~Are Paul and Sal pathetic or beautiful? What about noble? What features of their lives would you call beautiful? What parts pathetic? Would you call any parts noble?
~Kierkegaard said that purity of the heart is to will just one thing. Would you say Paul and Sal have purity of heart? What is the one thing they want? When this purity is threatened by the lawsuit and the suspension, how do they feel? When it’s restored, how do they react? Do you have anything in your life that you are as devoted to as Paul and Sal are?
~Going through each of the other characters in the film (the sister, the brother, the mother, and the detective) identify what they idolize. When Paul refuses to sacrifice his highest good for theirs, how do they react to him? Would it be fair to say that they only want to convert him to their religion? Are their religions of any more worth than his?
~When we finally meet Philadelphia Phil, what is different between him and Paul in terms of their level of devotion? Does this make him and his behavior seem better or worse to you?
~When his brother sues on his behalf, is the brother really serving Paul or only his own goals? Can we truly be said to be acting in someone else’s best interests when that person hates what we’re doing because it violates his highest values?
~Is Sal a true friend? Why? What would a wife bring to Paul that he doesn’t already have in Sal?
~Why does this movie continually show images of Catholic religion in and around Paul’s family? What is it saying? Is this just anti-Christian bias or something else?
~In sports (and elsewhere) they say that a good player is someone who knows how to “take one for the team” when necessary. Is Paul a good player or part of the team?
~Why do you think the NFL allowed this film to be made using Giants/Jets paraphernalia? Do you think they understood the message?
~Many people will likely think this movie is a critique of being a sports fan. What do you think? Could you make the case that Paul and Sal are the only real sports fans in the movie, including everyone at the games?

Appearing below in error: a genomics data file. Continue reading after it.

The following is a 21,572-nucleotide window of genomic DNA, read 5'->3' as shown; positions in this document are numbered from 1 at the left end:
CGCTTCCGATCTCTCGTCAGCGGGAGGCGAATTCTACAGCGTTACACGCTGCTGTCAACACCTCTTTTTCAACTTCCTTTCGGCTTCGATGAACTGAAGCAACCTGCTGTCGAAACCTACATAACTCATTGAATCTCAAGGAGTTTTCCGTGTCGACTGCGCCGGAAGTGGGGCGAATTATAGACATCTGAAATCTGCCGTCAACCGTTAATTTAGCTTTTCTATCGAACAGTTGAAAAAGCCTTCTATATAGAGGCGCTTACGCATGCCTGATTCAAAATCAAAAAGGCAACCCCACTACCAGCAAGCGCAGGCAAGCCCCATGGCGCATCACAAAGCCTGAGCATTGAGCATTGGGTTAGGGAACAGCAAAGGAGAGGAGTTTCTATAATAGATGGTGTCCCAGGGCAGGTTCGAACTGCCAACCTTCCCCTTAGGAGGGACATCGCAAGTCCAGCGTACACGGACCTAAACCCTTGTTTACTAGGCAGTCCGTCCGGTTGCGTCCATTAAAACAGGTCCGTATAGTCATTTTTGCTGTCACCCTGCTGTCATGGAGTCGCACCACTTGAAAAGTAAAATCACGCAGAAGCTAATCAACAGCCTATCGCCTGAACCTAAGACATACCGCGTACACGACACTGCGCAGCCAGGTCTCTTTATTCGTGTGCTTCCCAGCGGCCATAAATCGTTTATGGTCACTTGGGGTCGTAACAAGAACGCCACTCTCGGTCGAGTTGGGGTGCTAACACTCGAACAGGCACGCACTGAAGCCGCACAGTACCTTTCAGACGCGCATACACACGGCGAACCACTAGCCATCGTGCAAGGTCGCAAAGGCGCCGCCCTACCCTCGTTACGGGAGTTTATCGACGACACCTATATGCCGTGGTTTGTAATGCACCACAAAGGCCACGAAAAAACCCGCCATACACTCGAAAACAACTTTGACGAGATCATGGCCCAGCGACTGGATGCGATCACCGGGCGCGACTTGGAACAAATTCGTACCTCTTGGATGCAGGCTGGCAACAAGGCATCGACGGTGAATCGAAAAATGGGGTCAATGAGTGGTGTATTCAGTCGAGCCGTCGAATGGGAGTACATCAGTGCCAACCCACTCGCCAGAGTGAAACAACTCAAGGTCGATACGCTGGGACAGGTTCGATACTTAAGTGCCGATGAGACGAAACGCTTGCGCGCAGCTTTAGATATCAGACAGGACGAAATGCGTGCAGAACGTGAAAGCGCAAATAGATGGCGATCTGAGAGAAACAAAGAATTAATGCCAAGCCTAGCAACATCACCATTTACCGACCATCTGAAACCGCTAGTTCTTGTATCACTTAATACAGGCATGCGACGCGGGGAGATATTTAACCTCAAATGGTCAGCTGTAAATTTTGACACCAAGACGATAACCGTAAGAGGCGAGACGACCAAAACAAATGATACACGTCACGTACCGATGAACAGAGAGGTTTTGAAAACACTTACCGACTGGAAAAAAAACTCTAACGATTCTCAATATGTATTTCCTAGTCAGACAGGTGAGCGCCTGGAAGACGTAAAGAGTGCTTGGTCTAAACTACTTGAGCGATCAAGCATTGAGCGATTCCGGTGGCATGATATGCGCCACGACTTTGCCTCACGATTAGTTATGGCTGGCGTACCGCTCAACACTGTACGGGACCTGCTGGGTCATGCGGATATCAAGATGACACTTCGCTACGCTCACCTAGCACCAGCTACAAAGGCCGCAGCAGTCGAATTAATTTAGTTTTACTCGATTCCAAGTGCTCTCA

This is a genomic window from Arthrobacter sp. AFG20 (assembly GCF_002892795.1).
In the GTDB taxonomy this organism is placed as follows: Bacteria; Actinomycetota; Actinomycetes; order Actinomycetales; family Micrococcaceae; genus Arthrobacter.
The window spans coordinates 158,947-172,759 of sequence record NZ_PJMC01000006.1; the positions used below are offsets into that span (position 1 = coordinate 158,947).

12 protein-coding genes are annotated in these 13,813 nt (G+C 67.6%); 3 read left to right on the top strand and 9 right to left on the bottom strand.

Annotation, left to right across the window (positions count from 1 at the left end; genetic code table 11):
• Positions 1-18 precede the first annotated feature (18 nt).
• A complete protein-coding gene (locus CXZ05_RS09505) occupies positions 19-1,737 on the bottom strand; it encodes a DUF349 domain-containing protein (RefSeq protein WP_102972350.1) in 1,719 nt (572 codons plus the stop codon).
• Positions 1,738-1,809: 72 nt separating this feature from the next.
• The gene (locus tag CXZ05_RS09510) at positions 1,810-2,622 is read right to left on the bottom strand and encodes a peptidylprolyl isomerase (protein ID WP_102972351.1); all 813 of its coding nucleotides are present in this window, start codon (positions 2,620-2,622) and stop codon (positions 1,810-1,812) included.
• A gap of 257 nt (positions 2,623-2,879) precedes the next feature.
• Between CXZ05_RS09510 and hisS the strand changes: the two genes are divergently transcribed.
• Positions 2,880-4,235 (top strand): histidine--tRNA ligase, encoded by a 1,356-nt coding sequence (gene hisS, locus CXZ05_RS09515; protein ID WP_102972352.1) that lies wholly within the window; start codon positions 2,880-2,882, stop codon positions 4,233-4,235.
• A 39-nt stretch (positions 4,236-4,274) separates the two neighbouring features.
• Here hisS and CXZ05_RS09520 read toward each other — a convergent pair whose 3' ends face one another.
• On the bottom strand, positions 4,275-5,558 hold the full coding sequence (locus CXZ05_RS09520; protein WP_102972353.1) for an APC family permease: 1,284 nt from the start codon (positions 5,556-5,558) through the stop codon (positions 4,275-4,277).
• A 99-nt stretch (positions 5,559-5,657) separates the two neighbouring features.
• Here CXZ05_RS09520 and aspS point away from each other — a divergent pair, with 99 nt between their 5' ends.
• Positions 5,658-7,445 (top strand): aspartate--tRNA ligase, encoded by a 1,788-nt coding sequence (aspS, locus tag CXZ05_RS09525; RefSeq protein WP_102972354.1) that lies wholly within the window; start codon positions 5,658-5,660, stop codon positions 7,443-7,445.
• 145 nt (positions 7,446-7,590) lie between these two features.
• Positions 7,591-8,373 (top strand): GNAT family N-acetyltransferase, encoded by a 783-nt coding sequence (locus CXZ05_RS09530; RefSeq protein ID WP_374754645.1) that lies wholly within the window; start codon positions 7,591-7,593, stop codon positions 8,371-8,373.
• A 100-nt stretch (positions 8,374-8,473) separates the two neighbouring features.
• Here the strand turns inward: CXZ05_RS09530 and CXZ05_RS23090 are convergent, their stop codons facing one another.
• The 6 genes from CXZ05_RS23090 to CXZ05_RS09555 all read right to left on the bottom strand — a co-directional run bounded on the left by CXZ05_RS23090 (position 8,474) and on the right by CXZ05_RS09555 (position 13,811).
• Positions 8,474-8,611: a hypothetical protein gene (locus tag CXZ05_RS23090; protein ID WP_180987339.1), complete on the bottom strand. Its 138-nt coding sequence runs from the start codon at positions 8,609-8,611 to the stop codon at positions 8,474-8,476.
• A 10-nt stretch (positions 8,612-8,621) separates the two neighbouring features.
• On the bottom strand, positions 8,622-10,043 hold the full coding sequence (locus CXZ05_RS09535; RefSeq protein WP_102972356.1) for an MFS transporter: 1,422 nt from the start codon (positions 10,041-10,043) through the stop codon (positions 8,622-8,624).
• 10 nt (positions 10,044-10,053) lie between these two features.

Poignant or memorable scenes:
~The encounter with the detective at the diner and the end result. What do you observe about Paul immediately after this? What about on his first phone call to the radio station afterward?
~The on-air press conference late at night. What happens and why is it so devastating? Would you call his mother’s behavior here evil? What did she take away from him? Which is more awful, her unwillingness to understand her own son or her celebratory and oblivious destruction of what he holds most dear?
~The bar scene at the end. What do you expect to happen? Why are you so willing to expect that outcome?
Overall Grade: A
Honestly. I know I’m pretty much gushing about this film. Dani found it average at best, but I thought it was amazing. I may even try to get Robert Siegel on the show just because his grasp of devotion/idolatry is profound. A tiny little movie with massively important things to say. By the way, despite the terrible box office, Rotten Tomatoes has this at 88% favorable. So at least I’m not alone in loving this one.

A Perfect Getaway (2009)

Rated: R for graphic violence, language including sexual references and some drug use.
Length: 98 minutes
Grade: B+FCC=B
Budget: $14 million
Box Office: $27 million (16 U.S., 7 Intl., 4 DVD)

Written and Directed by: David Twohy (The Chronicles of Riddick, Pitch Black, The Arrival, and Timescape. Also wrote GI Jane, Waterworld, and The Fugitive)
Starring: Steve Zahn, Timothy Olyphant, Milla Jovovich, and Kiele Sanchez.
With: Marley Shelton and Chris Hemsworth.

A newlywed couple on their honeymoon in Kauai run into trouble on a remote hike when it seems they are either being stalked by or actually accompanied by a newlywed-murdering couple.

Entertainment Value: B+
The one thing I can say about this movie is it was very fun. I found is much more interesting than I expected. In fact, I think I got this because it was available and I hadn’t seen it yet when nothing else fit that category. It’s a suspense thriller with interesting characters and enough mystery to make it interesting. Call it a much less psychedelic version of Natural Born Killers. I can’t really explain why this did so poorly at the theaters. It really has all the right elements for a successful thriller. Even Rotten Tomatoes gives it 61% favorable.

Superficial Content: F
Drugs/Alcohol D, Sex/Nudity C, Violence F, Language F
One scene involves Crystal Meth. There is sporadic sexuality, some almost-nudity, and a couple of sexual remarks. Language is 20+ F words and about the same for medium profanity, enough on its own to easily earn the R rating. Violence is fairly strong, including murders, violent fights, and enough blood to also justify the R rating. Definitely not for kids!